Duran is most unreliable by this measure. Watch him in Feb 1989 against Barkley and then watch that farce 2 years later against Pat Lawlor. Duran had neither the speed, the flexibility, the committment to training, the trainers, the momentum, or the confidence to compete against Hearns. He had all of that in excess 4 years earlier. I think that the comparison between those two versions of Duran is as valid as comparing Mickey Ward to Tomato Ken.

Let's just say it: Duran was a manic-depressive in the ring during the second half of his career. He was 50% of what he was in 1980 on the night Hearns rocked his world... and Hearns himself was not nearly what he was in 1984 in 1980. He got bigger, he came into his own in terms of experience, and he had that war with Leonard under his belt. Duran was wrong about what he saw in that fight. Hearns wasn't "a chicken", he came out of that fight a better fighter than when he went in.

The 1980 Hearns was not strong enough, comfortable enough, or experienced enough to deal -so easily- with a priming Duran riding a crest of success. Anytime after Leonard, Hearns would have beaten Duran because of what Leonard did to Duran's committment, pride, and momentum, and how Leonard was the impetus for Hearns' coming into his own without myth and brashness.

I see Leonard as the lynchpin in both careers. In a parallel universe, had Arcel went Hearns instead of Leonard, it would have been even more dramatic than what we saw in Montreal.
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Old 02-28-2008, 07:43 PM   #25
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Default Re: 1980 Roberto Duran vs. Thomas Hearns @welter

Quote:
Originally Posted by Ted Spoon
Good point, but Ted Spoon said 'usually', and can't we not but summarise that Hearn's was far closer to Duran in general terms of general potency when directly compared than when we compare Schmeling to the 'Brown Bomber' who was punished for a 'kindergarten' ailment in his style?
For the purposes of ordinary discussion on "greatness" and "ability" etc. YES, we can make those proximity calculations on, as you say, "general potency".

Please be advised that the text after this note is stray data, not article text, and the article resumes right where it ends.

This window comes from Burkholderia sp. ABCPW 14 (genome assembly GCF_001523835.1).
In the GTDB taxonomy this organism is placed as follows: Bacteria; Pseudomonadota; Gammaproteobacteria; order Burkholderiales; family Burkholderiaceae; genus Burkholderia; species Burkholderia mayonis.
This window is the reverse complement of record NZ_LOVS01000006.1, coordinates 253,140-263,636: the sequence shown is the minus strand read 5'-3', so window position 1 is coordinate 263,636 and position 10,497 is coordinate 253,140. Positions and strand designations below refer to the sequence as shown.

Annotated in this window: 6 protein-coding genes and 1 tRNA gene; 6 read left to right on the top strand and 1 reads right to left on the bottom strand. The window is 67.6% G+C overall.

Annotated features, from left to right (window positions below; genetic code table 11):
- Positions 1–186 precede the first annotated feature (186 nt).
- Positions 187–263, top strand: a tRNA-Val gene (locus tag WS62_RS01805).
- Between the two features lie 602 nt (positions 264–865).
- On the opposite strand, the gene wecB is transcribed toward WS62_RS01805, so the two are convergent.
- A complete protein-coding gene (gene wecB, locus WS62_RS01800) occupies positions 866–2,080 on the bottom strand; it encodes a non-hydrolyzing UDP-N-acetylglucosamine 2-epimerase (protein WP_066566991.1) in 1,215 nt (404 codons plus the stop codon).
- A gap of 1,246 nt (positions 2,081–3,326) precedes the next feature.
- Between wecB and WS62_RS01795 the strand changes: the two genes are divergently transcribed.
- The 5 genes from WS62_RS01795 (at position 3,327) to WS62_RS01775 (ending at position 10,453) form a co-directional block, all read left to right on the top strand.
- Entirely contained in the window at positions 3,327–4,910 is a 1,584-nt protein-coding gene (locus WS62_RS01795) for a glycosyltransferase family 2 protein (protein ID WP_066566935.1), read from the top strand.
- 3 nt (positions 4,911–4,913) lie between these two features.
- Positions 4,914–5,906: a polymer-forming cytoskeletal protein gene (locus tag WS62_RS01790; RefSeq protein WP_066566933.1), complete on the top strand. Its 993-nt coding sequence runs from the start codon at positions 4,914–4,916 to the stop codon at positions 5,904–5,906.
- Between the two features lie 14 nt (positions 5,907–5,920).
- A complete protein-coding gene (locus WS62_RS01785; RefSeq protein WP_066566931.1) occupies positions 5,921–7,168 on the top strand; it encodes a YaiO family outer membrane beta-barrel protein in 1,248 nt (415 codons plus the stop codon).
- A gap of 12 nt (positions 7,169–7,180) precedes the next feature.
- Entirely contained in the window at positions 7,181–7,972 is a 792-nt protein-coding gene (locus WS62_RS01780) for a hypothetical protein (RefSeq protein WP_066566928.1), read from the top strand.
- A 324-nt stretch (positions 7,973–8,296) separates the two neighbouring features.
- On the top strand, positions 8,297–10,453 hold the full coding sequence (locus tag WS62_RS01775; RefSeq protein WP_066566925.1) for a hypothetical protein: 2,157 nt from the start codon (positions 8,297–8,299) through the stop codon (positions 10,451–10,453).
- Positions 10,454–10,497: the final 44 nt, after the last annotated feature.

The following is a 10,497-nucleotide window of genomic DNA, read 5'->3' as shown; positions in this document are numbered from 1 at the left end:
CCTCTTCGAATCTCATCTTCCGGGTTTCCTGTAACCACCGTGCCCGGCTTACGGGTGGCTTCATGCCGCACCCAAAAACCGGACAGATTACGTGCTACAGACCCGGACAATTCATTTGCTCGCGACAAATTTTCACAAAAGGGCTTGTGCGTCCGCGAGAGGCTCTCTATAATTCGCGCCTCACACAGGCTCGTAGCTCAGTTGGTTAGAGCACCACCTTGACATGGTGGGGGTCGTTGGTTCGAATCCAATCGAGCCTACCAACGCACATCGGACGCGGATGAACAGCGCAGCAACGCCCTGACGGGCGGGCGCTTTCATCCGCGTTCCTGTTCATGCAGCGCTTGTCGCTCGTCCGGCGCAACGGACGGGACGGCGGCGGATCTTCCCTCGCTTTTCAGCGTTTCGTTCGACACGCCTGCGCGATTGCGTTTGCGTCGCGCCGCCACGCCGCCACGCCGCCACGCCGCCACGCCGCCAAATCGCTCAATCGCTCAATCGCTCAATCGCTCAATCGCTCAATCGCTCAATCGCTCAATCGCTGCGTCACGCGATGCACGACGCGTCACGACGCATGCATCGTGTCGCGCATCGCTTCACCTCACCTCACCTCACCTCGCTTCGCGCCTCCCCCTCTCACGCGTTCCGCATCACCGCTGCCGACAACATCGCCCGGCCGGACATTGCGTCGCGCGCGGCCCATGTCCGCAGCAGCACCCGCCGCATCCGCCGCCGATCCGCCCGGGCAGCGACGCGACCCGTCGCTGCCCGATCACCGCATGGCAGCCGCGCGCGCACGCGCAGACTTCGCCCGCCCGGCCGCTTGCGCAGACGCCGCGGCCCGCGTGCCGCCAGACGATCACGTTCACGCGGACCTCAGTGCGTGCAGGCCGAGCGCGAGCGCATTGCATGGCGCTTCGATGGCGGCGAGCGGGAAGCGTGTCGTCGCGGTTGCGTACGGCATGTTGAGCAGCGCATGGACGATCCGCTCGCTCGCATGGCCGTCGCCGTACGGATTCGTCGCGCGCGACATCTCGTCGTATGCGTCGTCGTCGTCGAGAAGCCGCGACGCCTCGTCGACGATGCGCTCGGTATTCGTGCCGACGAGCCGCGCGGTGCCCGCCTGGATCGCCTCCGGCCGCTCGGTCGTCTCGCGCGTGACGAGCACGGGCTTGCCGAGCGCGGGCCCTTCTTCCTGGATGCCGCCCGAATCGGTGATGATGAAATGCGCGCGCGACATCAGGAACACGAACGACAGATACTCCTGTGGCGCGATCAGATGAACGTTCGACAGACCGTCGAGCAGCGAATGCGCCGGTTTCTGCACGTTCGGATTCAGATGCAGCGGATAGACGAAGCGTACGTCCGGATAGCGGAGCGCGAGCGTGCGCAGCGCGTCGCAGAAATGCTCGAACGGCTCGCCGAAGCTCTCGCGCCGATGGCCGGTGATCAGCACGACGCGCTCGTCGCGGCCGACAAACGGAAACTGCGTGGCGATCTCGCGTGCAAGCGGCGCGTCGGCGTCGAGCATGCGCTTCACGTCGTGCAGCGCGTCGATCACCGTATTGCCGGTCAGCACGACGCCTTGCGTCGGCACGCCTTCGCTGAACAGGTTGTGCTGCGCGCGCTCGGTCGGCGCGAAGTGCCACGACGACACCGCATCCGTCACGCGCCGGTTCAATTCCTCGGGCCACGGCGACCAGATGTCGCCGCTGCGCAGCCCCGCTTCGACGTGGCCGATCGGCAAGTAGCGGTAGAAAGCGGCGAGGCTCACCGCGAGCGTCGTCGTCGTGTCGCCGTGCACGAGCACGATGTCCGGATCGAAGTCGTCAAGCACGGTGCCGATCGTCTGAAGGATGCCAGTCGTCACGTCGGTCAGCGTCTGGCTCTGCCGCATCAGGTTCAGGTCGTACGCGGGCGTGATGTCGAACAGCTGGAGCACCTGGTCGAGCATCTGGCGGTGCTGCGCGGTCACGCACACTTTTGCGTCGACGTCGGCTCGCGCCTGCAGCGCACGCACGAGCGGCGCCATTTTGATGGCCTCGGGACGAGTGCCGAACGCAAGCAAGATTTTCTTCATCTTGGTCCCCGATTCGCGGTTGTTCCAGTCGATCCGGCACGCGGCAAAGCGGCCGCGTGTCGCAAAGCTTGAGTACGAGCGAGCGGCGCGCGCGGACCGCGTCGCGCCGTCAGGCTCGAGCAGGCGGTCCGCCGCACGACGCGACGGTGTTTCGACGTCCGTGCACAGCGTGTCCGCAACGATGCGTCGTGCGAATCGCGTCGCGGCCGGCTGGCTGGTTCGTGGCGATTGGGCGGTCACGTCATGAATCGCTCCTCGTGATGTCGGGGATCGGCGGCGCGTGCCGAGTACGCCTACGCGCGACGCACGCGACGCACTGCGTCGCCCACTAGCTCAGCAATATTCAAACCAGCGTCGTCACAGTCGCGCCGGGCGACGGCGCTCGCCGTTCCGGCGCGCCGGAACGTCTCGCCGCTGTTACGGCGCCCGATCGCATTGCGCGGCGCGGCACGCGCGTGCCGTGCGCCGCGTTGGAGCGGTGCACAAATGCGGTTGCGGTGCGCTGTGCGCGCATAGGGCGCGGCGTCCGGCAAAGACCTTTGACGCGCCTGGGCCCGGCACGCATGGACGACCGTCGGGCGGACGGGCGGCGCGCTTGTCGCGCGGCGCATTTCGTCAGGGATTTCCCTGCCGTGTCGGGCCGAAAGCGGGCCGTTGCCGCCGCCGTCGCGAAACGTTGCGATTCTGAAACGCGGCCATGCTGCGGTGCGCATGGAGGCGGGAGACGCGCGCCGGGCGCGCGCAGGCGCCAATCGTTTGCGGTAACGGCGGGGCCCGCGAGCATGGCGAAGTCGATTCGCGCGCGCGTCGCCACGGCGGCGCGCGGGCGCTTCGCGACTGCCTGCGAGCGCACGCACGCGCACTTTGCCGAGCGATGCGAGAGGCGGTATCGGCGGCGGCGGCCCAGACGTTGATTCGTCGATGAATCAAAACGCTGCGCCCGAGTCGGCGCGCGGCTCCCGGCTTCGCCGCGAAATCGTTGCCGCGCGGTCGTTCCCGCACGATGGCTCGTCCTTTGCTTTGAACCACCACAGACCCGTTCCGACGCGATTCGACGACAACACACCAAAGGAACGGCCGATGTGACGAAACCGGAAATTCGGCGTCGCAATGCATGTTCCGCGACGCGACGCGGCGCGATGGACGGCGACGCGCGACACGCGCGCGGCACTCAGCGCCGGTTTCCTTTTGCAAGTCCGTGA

But when these guys are at their ABSOLUTE BESTS, matched in the ring, I dont think they actually differ in any significant ways in "ability level". When it comes to fighting man-to-man peak-for-peak, gradients of "pedigree" are simplified. They just have to do the right thing in the moment.

Surely, the reason we give a great fighter so much CREDIT for beating (whether by destruction, or not) other GREAT or VERY GOOD fighters is because we acknowledge that those fighters DID POSE AN ACTUAL THREAT. In other words, we credit the guy who beat a guy who could conceivably have beaten him.

Obviously, insistence on such can be limited by hindsight on how the match actually went, but I think that's more so the case in painful 12-round shut-outs, rather than quick blow-outs where a fighter was successful in imposing himself on the other for 4 or 5 minutes.

When great fighters get blasted out, we think, "well, it can happen to the best of them", we rarely expect it to happen, but because we SAW IT and it was so one-sided we usually think, "Of course, this was bound to happen. We should've known". It's all quite contradictory.

Whatever really counts is the fights that happen, I suppose. And really, Hearns is getting high praise whether we say outright that "He always (or usually) destroys Duran" or whether we say "Duran was a guy who I STILL think could have beat Hearns".
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Old 02-28-2008, 08:47 PM   #26
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Default Re: 1980 Roberto Duran vs. Thomas Hearns @welter

Stonehands89......You do make valid points. However I'd still take Hearns. Just the wrong kind of fighter for Duran, Hearns was still a devastating puncher at 147lb (30 KOs in 32 fights) I think the destruction of the feared Pipino Cuevas showed that and just like Cuevas couldn't get to Hearns without paying the price neither could Duran. Any other outcome is highly unlikely IMO. As you said Leonard stayed away from Hearns in the early rounds. That wasn't Duran's style, ever!! Now if it was at lightweight it would be a different story, no way would any lightweight in history have the power to keep Duran away.